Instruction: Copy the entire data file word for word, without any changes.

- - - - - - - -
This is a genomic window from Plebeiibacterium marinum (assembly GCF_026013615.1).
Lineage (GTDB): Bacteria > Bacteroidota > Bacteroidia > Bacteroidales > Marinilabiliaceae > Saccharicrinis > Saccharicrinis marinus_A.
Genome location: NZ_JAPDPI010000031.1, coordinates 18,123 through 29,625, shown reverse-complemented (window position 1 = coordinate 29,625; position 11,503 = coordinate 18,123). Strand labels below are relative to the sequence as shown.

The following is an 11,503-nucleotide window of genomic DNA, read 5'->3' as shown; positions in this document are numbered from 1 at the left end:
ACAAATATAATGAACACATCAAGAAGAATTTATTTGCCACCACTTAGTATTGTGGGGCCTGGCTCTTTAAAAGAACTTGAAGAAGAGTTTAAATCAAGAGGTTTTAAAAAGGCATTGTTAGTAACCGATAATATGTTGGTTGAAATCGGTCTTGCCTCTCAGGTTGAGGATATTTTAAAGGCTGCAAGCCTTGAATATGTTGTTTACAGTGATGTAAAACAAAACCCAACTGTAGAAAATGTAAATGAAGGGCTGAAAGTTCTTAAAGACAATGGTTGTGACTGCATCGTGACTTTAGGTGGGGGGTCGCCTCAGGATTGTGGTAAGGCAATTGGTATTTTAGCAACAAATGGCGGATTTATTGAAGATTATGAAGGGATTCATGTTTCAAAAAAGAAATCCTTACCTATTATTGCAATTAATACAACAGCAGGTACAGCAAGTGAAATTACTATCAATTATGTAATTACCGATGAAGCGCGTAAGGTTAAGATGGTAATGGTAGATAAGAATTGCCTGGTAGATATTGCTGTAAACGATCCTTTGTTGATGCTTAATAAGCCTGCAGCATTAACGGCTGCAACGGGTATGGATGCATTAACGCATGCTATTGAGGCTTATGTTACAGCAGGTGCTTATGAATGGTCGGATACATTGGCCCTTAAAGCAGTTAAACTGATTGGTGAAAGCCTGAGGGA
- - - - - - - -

This is a genomic window from Plebeiibacterium marinum (assembly GCF_026013615.1).
Lineage (GTDB): Bacteria > Bacteroidota > Bacteroidia > Bacteroidales > Marinilabiliaceae > Saccharicrinis > Saccharicrinis marinus_A.
Genome location: NZ_JAPDPI010000031.1, coordinates 18,123 through 29,625, shown reverse-complemented (window position 1 = coordinate 29,625; position 11,503 = coordinate 18,123). Strand labels below are relative to the sequence as shown.

The following is an 11,503-nucleotide window of genomic DNA, read 5'->3' as shown; positions in this document are numbered from 1 at the left end:
ACAAATATAATGAACACATCAAGAAGAATTTATTTGCCACCACTTAGTATTGTGGGGCCTGGCTCTTTAAAAGAACTTGAAGAAGAGTTTAAATCAAGAGGTTTTAAAAAGGCATTGTTAGTAACCGATAATATGTTGGTTGAAATCGGTCTTGCCTCTCAGGTTGAGGATATTTTAAAGGCTGCAAGCCTTGAATATGTTGTTTACAGTGATGTAAAACAAAACCCAACTGTAGAAAATGTAAATGAAGGGCTGAAAGTTCTTAAAGACAATGGTTGTGACTGCATCGTGACTTTAGGTGGGGGGTCGCCTCAGGATTGTGGTAAGGCAATTGGTATTTTAGCAACAAATGGCGGATTTATTGAAGATTATGAAGGGATTCATGTTTCAAAAAAGAAATCCTTACCTATTATTGCAATTAATACAACAGCAGGTACAGCAAGTGAAATTACTATCAATTATGTAATTACCGATGAAGCGCGTAAGGTTAAGATGGTAATGGTAGATAAGAATTGCCTGGTAGATATTGCTGTAAACGATCCTTTGTTGATGCTTAATAAGCCTGCAGCATTAACGGCTGCAACGGGTATGGATGCATTAACGCATGCTATTGAGGCTTATGTTACAGCAGGTGCTTATGAATGGTCGGATACATTGGCCCTTAAAGCAGTTAAACTGATTGGTGAAAGCCTGAGGGA